On some amps with a number of input and output jacks, the jacks may be consolidated in a patch bay. Some amps have an input jack for a foot-operated switch which can be used to turn on an effect or switch to a solo channel. Some higher-end amps have a Speakon speaker jack for an extension speaker. In the 2010s, the Speakon jack is often used in high wattage amplifiers, because the design of the connector, which is shielded from human touch, prevents electrical shock from a high-powered amplifier. Some amplifiers have a "tuner out" jack, for sending the instrument signal to an external electronic tuner. Bass speaker cabinets often have two 1/4" jacks. These are provided so that one speaker cable can be plugged into the first jack and connected to the power amp; if the bassist wants to use a second cabinet, a second speaker cable is plugged into the second jack and then into second speaker.
The design goal of these hybrid micro heads was to provide usable power from a compact digital power amp section combined with a real analogue preamplifier in a very small and light metal chassis. The amps each weigh about 1.1 lbs, and fit in one hand (Dimensions (W x D x H): 135mm x 100mm x 75mm/5.31” x 3.94” x 2.95”). These amps are advertised as 50 watt heads, so the power section is a special Class D design as might be expected. What is unexpected is the preamp design that includes a new type of vacuum tube (valve) called the Nutube 6P1, which is the result of Korg working with Japanese vacuum fluorescent display (VFD) company Noritake Itron Corp.(Ise Electronics Corp). As such, the Nutube is a dual-triode vacuum tube packaged similarly to a VFD "chip" which makes it mountable on a circuit board using holes and pads not unlike a DIP. The miniaturised flat package topography, low power consumption, and low heat, long life attributes of the Nutube are key contributors to deploying an analogue tube preamp in such a small, lightweight footprint. Power consumption is only 3.43 Amps which is provided by a DC19VAC adapter, but Vox rates the MV50 power output at 50 Watts. However, note the 50W rating is for a 4Ω load; power output specs are as follows: Max 50W RMS at 4 Ohms, 25W RMS at 8 Ohms, 12.5W RMS at 16 Ohms.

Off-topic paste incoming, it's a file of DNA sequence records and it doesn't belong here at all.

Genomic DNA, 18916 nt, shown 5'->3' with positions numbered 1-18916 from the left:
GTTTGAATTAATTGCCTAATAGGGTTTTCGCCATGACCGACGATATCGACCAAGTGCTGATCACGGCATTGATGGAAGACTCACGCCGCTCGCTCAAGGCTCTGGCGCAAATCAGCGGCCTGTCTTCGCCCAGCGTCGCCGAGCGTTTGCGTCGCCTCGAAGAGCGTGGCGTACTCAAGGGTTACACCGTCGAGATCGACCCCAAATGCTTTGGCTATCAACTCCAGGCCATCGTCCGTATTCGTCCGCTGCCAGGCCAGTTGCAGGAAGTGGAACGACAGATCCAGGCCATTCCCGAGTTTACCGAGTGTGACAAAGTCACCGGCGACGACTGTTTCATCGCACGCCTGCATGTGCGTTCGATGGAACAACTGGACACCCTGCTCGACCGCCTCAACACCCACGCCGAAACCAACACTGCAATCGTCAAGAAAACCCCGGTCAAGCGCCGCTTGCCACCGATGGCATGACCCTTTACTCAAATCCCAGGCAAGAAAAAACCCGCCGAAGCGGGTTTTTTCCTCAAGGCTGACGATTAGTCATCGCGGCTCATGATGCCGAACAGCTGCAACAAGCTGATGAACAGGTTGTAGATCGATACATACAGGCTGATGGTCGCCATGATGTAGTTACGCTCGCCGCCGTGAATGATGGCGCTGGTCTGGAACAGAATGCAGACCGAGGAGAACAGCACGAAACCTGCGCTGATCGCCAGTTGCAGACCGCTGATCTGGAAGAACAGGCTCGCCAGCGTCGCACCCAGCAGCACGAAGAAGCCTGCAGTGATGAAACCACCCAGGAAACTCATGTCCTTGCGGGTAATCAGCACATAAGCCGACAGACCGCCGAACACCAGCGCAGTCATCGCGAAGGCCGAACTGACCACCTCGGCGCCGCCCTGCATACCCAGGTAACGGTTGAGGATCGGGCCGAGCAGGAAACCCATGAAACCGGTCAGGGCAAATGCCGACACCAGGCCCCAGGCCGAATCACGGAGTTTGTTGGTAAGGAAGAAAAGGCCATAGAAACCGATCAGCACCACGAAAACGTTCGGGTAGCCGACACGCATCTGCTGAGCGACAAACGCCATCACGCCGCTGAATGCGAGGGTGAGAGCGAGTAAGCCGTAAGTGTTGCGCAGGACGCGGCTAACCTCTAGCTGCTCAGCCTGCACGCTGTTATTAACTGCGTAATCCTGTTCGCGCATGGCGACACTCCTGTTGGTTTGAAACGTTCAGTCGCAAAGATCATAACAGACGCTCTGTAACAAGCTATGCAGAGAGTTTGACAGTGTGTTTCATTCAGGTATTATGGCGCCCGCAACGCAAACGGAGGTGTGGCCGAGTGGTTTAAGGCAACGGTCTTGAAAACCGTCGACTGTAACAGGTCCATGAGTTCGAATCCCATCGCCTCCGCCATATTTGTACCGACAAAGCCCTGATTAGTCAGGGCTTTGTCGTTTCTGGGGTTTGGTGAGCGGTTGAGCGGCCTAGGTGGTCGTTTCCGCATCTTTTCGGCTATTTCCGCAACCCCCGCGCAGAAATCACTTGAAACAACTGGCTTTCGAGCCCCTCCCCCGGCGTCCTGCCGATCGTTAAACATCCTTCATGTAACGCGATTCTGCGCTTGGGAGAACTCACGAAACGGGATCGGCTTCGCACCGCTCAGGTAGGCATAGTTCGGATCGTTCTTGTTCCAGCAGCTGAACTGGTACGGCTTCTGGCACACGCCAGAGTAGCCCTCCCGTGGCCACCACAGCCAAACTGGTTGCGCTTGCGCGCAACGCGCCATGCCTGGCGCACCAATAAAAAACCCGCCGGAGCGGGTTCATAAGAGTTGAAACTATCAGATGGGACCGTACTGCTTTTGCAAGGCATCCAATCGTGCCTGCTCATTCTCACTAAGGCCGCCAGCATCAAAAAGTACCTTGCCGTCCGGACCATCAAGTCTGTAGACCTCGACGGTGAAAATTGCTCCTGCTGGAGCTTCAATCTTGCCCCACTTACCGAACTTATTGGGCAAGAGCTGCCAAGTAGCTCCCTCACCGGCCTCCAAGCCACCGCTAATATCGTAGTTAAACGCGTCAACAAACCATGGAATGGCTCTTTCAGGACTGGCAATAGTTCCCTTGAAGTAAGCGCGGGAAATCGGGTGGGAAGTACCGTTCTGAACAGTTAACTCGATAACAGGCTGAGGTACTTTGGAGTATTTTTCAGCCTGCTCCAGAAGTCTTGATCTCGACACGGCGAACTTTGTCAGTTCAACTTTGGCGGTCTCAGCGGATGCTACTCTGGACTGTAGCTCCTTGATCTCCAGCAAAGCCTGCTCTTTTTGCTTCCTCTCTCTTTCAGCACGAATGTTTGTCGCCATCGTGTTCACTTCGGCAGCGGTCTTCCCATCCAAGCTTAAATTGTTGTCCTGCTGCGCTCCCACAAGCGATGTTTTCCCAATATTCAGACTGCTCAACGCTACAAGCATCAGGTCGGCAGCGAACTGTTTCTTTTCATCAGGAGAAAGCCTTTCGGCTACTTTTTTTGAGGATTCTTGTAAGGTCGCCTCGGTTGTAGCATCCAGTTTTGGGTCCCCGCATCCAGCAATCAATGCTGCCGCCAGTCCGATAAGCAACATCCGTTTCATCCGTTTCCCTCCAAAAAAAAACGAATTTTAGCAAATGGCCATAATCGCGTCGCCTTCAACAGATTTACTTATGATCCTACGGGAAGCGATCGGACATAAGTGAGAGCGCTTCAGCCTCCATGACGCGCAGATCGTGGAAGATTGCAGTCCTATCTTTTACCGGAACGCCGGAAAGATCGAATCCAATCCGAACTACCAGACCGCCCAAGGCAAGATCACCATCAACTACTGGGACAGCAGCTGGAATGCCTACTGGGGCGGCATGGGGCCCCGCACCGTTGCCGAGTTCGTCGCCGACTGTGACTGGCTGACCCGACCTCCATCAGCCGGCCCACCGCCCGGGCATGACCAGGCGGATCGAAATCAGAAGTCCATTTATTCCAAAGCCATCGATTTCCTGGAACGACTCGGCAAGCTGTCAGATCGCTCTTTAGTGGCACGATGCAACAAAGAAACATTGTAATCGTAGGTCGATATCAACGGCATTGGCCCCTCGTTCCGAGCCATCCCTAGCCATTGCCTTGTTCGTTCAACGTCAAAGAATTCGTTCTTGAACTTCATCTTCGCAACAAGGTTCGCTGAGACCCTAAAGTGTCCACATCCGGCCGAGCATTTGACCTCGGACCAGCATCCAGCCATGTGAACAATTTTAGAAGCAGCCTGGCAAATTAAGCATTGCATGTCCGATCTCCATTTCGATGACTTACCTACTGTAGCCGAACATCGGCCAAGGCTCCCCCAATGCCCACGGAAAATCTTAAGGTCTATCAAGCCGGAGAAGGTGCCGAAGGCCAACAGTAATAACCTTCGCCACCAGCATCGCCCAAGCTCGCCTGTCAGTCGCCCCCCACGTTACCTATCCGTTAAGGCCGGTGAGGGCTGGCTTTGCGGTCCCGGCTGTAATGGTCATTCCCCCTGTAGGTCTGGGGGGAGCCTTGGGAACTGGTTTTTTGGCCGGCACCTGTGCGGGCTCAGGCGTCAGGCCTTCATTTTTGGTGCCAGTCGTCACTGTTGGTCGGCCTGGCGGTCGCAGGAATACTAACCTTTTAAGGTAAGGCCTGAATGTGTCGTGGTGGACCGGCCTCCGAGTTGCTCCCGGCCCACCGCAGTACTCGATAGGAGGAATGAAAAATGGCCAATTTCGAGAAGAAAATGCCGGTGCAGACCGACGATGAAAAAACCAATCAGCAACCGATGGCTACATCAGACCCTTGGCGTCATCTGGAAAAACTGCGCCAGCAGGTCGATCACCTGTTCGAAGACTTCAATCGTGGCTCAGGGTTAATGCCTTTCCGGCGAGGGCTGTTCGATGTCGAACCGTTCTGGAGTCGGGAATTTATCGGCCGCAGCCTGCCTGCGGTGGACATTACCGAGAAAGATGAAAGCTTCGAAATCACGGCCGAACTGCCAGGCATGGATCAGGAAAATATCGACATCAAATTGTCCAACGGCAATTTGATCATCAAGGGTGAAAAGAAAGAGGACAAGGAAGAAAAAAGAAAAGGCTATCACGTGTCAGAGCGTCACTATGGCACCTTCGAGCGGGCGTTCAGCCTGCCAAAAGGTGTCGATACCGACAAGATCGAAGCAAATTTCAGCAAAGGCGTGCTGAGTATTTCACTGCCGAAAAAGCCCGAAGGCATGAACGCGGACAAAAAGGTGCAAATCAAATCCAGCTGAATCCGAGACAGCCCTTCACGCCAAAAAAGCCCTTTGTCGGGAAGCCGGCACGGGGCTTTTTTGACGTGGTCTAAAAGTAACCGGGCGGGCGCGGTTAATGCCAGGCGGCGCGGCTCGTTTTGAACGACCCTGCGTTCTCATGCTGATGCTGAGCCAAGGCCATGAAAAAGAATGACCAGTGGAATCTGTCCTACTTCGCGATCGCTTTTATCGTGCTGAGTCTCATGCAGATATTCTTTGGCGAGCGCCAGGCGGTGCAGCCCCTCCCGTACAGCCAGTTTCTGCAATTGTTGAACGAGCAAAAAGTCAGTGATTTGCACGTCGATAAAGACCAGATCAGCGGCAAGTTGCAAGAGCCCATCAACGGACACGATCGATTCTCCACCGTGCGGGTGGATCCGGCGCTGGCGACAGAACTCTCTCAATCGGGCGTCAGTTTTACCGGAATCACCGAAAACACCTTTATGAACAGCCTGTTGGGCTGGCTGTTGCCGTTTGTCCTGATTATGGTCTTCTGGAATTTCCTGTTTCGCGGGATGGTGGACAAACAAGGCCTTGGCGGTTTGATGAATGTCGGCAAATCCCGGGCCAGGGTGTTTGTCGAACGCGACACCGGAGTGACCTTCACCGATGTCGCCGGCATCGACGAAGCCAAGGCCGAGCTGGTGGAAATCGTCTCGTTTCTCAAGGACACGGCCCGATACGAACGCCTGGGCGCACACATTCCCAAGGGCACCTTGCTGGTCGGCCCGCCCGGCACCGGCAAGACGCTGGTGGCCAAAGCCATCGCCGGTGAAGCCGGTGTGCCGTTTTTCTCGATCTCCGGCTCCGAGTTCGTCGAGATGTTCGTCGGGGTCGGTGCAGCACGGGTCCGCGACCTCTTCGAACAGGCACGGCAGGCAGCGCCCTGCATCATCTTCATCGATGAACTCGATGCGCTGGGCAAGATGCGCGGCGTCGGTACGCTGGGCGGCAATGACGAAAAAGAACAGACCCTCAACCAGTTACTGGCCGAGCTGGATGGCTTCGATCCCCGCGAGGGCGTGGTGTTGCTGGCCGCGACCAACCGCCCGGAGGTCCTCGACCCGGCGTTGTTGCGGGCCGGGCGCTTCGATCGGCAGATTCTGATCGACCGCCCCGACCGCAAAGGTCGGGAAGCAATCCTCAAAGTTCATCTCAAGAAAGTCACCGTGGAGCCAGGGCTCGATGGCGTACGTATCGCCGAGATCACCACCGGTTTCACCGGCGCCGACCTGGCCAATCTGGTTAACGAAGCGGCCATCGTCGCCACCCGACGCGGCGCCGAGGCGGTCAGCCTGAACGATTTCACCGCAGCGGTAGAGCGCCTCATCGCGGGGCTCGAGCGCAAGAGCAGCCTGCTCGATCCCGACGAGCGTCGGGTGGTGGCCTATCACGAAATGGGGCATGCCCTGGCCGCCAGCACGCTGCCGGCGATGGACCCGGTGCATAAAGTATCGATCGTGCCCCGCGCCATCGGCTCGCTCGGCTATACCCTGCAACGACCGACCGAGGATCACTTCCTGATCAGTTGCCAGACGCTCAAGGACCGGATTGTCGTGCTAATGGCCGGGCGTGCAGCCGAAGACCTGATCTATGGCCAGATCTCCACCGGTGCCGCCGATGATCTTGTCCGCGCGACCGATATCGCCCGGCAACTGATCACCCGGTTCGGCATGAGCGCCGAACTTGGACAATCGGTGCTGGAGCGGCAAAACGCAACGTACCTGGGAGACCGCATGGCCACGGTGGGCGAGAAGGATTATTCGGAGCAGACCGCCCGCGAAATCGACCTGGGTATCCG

Lastly, if what you're really asking is "Can I play my electric guitar without making any noise that would bother my neighbors/housemates?" Many amps and all direct in setups will allow you play with headphones. I plug headphones in a small tube amp. The sound is quite nice. I find this setup allows me to experiment even more than usual since I am not self conscious about anyone hearing what I am playing. I've seen little tube amps for as little as about $125 that have headphone jacks. At that price don't expect Fender, Dr Z, Vox, Marshall or Mesa Boogie quality sound, but they get the job done of basic tube drive and bypass the loudspeaker by driving the headphones.